Title: The Empty Glass
Author: J.I. Baker
Release Date: July 19, 2012
Publisher: Blue Rider Press
Genre: Crime Fiction
Rating: 4 out of 5
August 5, 1962: Ben Fitzgerald, the deputy coroner in LA, is called to the house of renowned actress Marilyn Monroe. She’s dead, and though it initially looks like a suicide, Ben begins to believe differently. He discovers her diary and realizes that Marilyn’s death – and her life – were much more complicated than they seemed. As Ben continues to ask questions, he finds that someone is pulling strings to ensure he never finds out the truth, and is ruining his life in the process.
The mystery behind Marilyn’s Monroe’s death is one that has haunted America for the last forty years. It’s easy to accept that Monroe committed suicide or accidentally overdosed on pills – her behavior and habits make her death almost unsurprising. Yet there are just enough strange details, just enough coincidences and random occurrences, that it could have been something more. Whether you believe Monroe’s death was an accident or you subscribe to conspiracy theories (or don’t really care, but just want a good mystery), you’ll find something to love in The Empty Glass.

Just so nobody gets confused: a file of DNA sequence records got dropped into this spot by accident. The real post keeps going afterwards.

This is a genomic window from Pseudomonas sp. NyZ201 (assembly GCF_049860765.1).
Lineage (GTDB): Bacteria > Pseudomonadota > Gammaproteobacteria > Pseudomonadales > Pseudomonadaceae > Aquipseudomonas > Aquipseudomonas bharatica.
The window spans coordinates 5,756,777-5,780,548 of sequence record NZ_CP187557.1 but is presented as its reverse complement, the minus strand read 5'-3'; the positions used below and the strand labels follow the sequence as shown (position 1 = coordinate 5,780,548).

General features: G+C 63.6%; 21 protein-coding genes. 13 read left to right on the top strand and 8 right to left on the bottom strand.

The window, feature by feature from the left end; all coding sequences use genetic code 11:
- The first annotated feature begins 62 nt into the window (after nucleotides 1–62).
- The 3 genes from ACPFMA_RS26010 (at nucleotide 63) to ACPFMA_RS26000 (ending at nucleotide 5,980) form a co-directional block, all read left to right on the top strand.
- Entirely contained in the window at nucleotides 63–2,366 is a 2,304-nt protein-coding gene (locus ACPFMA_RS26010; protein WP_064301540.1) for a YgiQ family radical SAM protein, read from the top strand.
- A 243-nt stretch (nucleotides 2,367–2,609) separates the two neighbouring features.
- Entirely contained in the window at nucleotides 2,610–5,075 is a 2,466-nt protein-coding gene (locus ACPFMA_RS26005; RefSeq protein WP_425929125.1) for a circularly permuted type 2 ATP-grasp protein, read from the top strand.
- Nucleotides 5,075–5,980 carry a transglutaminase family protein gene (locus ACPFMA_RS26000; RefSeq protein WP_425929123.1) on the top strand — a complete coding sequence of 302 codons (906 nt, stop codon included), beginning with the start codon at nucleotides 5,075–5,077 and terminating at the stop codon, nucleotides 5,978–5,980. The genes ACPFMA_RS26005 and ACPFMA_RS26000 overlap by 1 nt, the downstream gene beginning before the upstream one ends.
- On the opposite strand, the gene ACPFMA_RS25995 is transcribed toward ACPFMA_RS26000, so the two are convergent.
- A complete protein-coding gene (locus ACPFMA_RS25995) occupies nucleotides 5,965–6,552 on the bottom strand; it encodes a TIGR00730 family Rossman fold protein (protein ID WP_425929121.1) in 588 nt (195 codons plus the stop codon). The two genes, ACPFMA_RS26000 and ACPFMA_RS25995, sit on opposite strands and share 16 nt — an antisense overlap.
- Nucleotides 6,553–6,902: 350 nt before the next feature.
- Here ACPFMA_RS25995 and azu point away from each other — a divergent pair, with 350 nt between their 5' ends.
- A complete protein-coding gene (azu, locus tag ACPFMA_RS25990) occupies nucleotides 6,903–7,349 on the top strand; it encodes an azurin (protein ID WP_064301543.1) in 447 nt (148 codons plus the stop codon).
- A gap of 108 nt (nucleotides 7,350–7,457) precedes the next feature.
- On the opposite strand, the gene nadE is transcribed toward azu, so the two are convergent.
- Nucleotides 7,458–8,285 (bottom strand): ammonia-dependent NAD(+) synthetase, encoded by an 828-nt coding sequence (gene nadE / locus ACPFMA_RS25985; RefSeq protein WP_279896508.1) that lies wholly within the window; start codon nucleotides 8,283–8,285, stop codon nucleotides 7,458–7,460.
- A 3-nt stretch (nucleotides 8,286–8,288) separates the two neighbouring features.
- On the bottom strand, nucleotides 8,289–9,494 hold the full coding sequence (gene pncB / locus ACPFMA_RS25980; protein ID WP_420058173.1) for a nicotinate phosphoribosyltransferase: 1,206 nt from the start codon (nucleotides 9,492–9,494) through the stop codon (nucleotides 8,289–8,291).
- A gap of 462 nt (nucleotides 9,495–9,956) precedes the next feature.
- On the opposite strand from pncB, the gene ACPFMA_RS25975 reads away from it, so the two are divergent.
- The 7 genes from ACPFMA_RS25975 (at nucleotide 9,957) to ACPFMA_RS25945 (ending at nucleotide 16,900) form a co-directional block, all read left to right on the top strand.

Baker writes the atmosphere of The Empty Glass expertly. It has the feeling of an old movie or book, an old noir sensation. It sets the tone and establishes the time period incredibly well. It’s a gritty novel, to be sure. There’s a sense of paranoia that pervades the book and will leave the reader looking over their shoulder. Is someone really after Ben, or is it all in his head? Baker immerses the reader in the novel wonderfully.
Ben is a well-developed and complicated character. He isn’t the easiest person to like in The Empty Glass; it’s his love for his son that grounds him and makes the reader feel for him. As he navigates through the complicated web of lies surrounding Marilyn’s murder/suicide/accidental death, he refuses to back off, even when it’s clear he might lose everything. While his determination is admirable, it’s almost painful to bear witness to the destruction of his life. What’s really remarkable about Ben, and about Baker’s writing, though, is how realistic the conspiracy theories seem. In Ben’s world, they seem completely plausible, and they’ll leave the reader wondering long after the last pages are turned.
While The Empty Glass isn’t perfect – it jumps through time quite a bit, and can leave the reader feeling out of sorts and disjointed – it’s an entertaining and thoughtful mystery about the death of an iconic figure in American cinema history. Baker does an excellent job making Monroe’s death relevant, and the unfolding of the story is gripping. If you’re interested in noir-style novels or in Marilyn Monroe, this is an absolute must-read. Even if you’re a casual mystery reader, you should consider The Empty Glass.